Matt Pine on Quirk, and Sudden, Fluorescent Costumed Strangeness
An interview with Matt Pine, from The Write Stuff series over at SF Weekly:
Matt Pine‘s debut novel City Water Light & Power was published last May on Cairn Press. He is a founding ensemble member at the San Francisco Neo-Futurists. If you love tweets about waiting for the bus, you’ll only be slightly disappointed by @obligaccount.
When people ask what do you do, you tell them… ?
If someone said I want to do what you do, what advice would you have for them?
Pour yourself a cup of coffee. Repeat.
When you’re sad/grumpy/pissed off, what YouTube video makes you feel better?
That auto-turned Carl Sagan is a classic. “If you wish to make an apple pie from scratch, first you must invent the universe.” There is something soothing — similar to the heavy lead vest the dentist uses — in such a weighty chore:
What’s wrong with society today?
It’s sort of disturbing how comfortable we all are answering questions like this one. Because man, it’s like, I don’t even know what’s wrong with my wardrobe. But I suppose conversely, it’s also kind of disturbing how easily we (Who is this we?) complacently accept that large problems are intractable.
What is art? Is it necessary? Why?
I’m totally going to turn this question into a tangent and ride that pony. I was reading something recently about rent and the middle class and the arts and quirkiness and sudden billionaires and the four corporate shuttles of the apocalypse and NIMBY and subsidies and what-can-a-city-even-do-against-the-forces-of-late-capitalism and there was a question like, “Do people want to live in a city after all the artists and all the character has been driven out?” And obviously, this was supposed to be rhetorical. But I’ve been wondering what if the answer is that folks don’t care so long as their cocktail recipe supposedly pre-dates prohibition? I mean, this is of course depressing and nihilistic, but I have been wondering lately if love of local charm is really a love of lip service so long as service is prompt.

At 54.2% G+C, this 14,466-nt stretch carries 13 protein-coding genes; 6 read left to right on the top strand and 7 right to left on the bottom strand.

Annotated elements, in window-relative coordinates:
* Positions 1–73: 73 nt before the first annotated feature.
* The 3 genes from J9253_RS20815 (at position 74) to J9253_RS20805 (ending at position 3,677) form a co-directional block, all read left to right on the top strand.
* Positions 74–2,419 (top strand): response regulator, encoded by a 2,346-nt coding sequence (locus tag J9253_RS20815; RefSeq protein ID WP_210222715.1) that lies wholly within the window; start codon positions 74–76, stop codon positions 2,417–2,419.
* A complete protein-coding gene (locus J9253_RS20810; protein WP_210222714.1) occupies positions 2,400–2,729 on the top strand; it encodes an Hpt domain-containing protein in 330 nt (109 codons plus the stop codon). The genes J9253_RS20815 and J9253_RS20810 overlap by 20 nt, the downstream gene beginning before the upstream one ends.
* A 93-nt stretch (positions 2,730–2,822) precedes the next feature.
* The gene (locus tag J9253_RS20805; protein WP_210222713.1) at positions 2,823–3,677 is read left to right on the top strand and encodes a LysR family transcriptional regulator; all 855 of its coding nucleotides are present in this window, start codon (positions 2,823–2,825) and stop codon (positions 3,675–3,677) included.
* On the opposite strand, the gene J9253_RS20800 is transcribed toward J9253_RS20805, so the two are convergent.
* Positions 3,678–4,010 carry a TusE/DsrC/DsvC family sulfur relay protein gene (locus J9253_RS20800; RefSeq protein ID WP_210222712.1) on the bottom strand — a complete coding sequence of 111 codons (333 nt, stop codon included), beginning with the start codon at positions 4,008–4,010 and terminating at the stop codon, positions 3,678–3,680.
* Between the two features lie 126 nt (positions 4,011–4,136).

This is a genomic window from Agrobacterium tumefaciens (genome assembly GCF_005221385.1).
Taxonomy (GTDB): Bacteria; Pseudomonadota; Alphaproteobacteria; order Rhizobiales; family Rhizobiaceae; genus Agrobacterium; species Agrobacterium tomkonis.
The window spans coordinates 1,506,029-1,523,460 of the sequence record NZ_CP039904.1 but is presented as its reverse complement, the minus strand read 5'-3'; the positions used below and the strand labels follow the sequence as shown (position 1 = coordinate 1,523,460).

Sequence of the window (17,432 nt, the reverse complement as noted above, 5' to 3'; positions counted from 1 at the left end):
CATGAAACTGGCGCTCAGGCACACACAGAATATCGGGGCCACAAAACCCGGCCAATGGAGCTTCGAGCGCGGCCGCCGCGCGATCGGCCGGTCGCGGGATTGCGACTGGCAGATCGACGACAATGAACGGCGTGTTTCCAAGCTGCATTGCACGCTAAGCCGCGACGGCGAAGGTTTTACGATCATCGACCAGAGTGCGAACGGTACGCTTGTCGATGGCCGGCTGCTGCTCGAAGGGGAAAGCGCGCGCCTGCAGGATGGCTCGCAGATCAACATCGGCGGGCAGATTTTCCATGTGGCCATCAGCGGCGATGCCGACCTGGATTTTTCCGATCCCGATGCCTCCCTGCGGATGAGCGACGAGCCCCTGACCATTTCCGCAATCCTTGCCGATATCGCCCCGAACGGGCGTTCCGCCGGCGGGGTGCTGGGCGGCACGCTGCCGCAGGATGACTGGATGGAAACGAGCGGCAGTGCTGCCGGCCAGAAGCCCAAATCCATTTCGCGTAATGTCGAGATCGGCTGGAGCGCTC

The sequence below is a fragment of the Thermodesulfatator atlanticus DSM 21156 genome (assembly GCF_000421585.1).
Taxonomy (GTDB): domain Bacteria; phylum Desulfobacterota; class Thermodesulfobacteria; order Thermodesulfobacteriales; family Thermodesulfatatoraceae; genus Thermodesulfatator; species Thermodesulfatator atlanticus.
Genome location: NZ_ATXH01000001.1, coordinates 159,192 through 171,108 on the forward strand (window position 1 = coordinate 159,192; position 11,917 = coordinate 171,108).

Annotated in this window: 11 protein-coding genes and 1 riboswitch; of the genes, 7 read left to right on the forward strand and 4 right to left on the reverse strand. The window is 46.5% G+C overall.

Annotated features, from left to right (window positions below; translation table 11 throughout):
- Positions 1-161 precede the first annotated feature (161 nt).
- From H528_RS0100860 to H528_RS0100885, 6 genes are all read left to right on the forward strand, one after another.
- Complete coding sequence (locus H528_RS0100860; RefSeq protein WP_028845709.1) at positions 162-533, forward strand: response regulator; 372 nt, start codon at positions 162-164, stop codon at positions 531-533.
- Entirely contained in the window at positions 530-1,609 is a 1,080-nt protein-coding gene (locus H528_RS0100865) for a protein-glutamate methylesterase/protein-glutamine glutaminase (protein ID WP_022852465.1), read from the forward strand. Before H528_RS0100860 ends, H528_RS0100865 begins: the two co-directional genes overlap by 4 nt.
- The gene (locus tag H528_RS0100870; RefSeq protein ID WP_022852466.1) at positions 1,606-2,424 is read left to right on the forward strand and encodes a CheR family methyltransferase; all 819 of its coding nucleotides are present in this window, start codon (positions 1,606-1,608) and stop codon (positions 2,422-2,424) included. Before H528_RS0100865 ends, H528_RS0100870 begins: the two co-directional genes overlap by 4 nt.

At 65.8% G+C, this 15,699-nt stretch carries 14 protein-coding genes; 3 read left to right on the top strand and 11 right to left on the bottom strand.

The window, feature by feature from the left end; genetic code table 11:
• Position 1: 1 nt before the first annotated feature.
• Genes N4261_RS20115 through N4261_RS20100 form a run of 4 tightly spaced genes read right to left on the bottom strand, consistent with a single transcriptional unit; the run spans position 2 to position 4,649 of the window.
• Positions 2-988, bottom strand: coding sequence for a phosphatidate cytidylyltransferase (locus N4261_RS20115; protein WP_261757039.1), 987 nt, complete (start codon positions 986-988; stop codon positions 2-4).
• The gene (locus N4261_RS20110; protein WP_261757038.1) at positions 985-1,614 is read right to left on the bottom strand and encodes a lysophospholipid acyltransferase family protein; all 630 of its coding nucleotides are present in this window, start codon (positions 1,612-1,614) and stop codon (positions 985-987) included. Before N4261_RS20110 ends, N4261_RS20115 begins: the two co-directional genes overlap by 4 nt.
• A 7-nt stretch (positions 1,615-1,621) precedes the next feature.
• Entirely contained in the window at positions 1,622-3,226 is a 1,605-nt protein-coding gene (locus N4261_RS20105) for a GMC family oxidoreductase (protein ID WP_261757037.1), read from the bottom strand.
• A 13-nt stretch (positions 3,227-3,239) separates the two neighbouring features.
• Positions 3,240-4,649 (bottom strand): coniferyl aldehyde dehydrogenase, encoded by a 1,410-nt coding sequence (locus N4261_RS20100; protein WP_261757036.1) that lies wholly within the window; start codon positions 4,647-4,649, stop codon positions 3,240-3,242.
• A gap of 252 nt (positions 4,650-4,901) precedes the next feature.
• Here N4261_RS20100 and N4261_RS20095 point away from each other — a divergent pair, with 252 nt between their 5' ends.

Although having just typed that, I am like, ‘No! No! Don’t talk like that! You love books, and theatre, and art, and quirk, and sudden, fluorescent costumed strangeness! Certainly other people do as well!”
What are you working on right now?
I’ve been hacking out what is starting to look like the beginning of my second novel. Out of a vaguely understood superstition, I’m reluctant to say any more than that, other than it’s several years away from being done. Also, I’ve recently joined the San Francisco Neo-Futurist. We do a show called Too Much Light Makes the Baby Go Blind, where we try to perform 30 plays in 60 minutes, so I’ve been writing a lot of short plays lately.
If there were one thing about the Bay Area that you would change, what would it be?
If you got an all expenses paid life experience of your choice, what would it be?
If I had a bottomless tub of money, I’d like to found an artists’ colony. I’m picturing a clapboard house in the woods surrounded by a fleet of eight or ten studio-shacks all occupied by people far more talented than I could ever hope to be. Nightly, I picture enormous, sloppy dinners. I’d be the doddering, kindly old uncle, curious about the artists’ work, appreciative, perhaps a little dimwitted, perhaps a little tipsy, but hopefully looked upon fondly.